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  5. That is a beautiful finish! Only you would notice the little things you wish you had done differently. I have pressed whole rows in one direction before realizing it was the "wrong" direction. Sigh. I am glad I noticed in the row phase (as long as that row was). Pressing them the other way didn't get them to lay as flat as I would have liked, but it was acceptable. I think we all have little things like this that we wish we would have paid more attention to. The important thing is that the finished project is amazing!

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  6. It's a wonderful quilt for your dad, it's a great size! I've had all the same issues. I had a jelly roll where the strips were almost a full 1/4 inch bigger, and the pinked edges seem to always alter the dimensions. I find I end up trimming precuts which is a pain. I mostly nest seams, but I think pressing open and pinning, especially with lights and darks does give a better result. Good to know it's not just me!!

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  7. I think you did a fantastic job of marrying those prints with your design aesthetic. The result is a gorgeous quilt! FQ's are my favorite precut, although I do like a nice layer cake now and then. But I find myself trimming those 10" squares just to get rid of the edges and to make sure I have squares all the same size. A pain in my behind, but sometimes I'm willing to do it because I like having a piece of the entire fabric line. Great job Michelle! :)

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  8. Congratulations on a quilt that will be much loved! I have SO many stories of learning the hard way! I have indeed had problems with pre-cuts not being consistently cut. The pinked edge thing is tricky...sometimes I need to measure from the edge of the pinking and other times on the inside of the pinking. Another story...I just finished a quilt with red dots and had the same thing happen when Ironed to nest seams...red dots coming through the adjacent white blocks. BUT I have to say, the quilt is adorable and no one will notice those red spots in the 1/4" seam!!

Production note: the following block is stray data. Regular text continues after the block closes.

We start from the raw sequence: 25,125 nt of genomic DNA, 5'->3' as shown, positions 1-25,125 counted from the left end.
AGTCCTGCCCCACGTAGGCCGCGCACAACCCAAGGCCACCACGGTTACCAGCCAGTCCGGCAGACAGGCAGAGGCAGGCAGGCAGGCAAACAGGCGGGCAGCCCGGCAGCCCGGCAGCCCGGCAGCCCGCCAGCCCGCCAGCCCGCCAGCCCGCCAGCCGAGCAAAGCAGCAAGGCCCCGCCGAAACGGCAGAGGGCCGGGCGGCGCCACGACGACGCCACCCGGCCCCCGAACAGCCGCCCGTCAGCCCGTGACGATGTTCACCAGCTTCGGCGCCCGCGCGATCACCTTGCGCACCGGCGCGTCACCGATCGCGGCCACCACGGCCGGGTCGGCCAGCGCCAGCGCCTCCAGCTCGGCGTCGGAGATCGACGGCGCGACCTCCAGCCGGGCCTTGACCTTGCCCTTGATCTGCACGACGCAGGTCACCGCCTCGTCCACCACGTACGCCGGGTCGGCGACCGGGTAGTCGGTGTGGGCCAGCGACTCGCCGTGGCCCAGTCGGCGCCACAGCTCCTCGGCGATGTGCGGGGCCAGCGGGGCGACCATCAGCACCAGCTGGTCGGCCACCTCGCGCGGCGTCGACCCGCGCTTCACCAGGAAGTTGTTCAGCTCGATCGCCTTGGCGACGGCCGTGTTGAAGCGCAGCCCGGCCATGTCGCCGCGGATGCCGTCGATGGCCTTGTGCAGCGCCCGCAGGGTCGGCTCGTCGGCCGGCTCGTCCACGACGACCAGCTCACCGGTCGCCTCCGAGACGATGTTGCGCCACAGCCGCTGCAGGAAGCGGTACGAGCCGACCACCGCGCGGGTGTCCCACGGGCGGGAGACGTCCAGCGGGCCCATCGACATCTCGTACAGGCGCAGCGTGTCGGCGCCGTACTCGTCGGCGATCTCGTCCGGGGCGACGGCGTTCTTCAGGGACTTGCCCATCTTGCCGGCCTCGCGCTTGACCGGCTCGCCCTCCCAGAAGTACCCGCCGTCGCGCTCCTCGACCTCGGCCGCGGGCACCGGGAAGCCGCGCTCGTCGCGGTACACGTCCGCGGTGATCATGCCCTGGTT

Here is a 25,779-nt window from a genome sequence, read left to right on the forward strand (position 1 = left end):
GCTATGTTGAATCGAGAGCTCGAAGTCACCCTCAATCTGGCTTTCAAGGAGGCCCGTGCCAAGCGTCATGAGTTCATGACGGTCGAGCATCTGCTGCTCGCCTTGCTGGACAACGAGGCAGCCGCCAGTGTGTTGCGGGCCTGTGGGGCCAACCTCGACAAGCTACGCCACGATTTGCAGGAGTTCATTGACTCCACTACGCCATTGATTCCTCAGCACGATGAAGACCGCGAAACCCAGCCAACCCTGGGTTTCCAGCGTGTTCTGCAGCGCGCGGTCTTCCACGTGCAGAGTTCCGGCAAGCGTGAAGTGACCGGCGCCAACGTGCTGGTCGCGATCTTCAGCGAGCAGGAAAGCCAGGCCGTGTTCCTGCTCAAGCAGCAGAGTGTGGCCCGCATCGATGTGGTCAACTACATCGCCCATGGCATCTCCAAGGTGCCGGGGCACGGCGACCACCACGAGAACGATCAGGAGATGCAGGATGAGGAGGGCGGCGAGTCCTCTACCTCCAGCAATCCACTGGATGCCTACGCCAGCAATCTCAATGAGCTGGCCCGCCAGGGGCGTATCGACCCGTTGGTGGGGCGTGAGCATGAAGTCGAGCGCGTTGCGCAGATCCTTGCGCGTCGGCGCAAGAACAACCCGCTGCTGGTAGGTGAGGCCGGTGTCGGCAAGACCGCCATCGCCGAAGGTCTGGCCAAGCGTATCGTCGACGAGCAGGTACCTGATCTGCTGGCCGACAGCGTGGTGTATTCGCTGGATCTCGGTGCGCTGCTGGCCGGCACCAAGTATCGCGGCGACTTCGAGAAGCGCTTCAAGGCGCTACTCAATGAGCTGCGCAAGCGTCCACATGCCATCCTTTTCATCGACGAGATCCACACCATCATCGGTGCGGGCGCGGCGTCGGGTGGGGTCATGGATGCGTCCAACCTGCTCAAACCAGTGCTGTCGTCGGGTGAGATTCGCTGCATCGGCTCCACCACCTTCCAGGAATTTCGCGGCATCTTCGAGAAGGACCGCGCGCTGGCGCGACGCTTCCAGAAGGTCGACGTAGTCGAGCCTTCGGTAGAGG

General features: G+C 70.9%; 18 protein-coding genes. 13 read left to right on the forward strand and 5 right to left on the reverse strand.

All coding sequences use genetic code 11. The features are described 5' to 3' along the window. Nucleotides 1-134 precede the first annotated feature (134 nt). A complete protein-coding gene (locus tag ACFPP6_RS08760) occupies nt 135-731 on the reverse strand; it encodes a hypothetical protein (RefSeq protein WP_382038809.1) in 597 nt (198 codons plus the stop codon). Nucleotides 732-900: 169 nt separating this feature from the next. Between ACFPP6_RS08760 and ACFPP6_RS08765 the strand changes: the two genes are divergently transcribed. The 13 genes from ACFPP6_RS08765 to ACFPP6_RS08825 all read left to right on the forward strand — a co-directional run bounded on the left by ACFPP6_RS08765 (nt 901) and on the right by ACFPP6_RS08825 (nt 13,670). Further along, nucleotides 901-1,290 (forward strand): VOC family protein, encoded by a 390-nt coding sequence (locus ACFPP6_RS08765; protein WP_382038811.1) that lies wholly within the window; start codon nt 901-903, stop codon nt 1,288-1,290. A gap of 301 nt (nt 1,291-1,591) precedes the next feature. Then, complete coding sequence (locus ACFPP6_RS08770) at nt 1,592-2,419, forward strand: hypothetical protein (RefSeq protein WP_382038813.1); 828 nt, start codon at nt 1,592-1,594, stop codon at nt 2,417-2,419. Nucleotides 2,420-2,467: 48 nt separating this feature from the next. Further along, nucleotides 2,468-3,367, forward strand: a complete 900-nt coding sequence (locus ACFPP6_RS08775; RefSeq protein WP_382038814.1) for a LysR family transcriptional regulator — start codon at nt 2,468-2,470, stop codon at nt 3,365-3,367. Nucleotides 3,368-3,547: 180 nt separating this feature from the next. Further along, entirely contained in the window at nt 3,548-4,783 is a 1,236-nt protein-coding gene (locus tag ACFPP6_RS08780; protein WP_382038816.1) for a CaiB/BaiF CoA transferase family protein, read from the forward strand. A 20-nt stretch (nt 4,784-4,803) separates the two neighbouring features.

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  9. Wonderful quilt! I'm not a huge fan of Civil War repros, but your modern pattern and the controlled palette are really attractive. I haven't used many precuts because I didn't like the pinked edges I saw, but I won a bunch of charms last year, took a deep breath and dove in. Luckily the pinks were tiny and they were pretty uniform, so it worked out fine, but thanks for the heads-up about possible variations.

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  10. Great finish. I've never used a jolly bar. It looks like it would be a great size to work with.

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  11. It's hard to pass up the oh so pretty fabrics that you just want. I can't tell you how many times lately I've filled a cart at a shop, paused, and ultimately decided not to. It's really pushed me to use what's in my stash already.

    Great job with civil war prints.

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  12. You're dad should be very happy. I have had similar experiences with pre-cuts. Peer pressure: always pin when lining up sashing. Even the craziest of us pin sometimes!

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  13. Jolly bar - new term to me.
    I too am working on a masculine quilt and my next project will also be along those lines because it will be for my son.
    Popped by from Let's Bee Social.
    http://thriftshopcommando.blogspot.com

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  14. What a great way to use those traditional style fabrics! I really like how clean and modern this quilt turned out.

    Yes, I've grumbled and cursed over my share of precuts. I've vowed to measure them all up front, but that seems to take away half of the convenience, doesn't it? The worst was a "charm pack" of solids that was not only deeply pinked, but measured something like 5 1/8" x 4 7/8"...not square AT ALL and both larger and smaller than the 5" standard. ARGH!! Needless to say, I was not charmed :(

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  15. What a beautiful quilt for a man! I am not a fan of those fabric lines but , this quilt is awesome!

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  16. As a huge fan of blue, I love this quilt! No one sees the imperfections that we see :) I'm sure your dad will love it for years to come.

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  17. It's a lovely quilt despite the pre-cut oddness. I've had the same trouble with pre-cuts, and sometimes I find that they are actually *less* convenient than just cutting my own fabric!

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  18. This is a beautiful quilt! I hadn't come across this pre-cut before... another to maybe add to my collection. I know what you mean about pinked edges causing problems, I cut my precuts with a straight edge, and don't really find that they fray too much if you're gentle with them :)

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  19. I love the modern take on more traditional fabrics. Great work!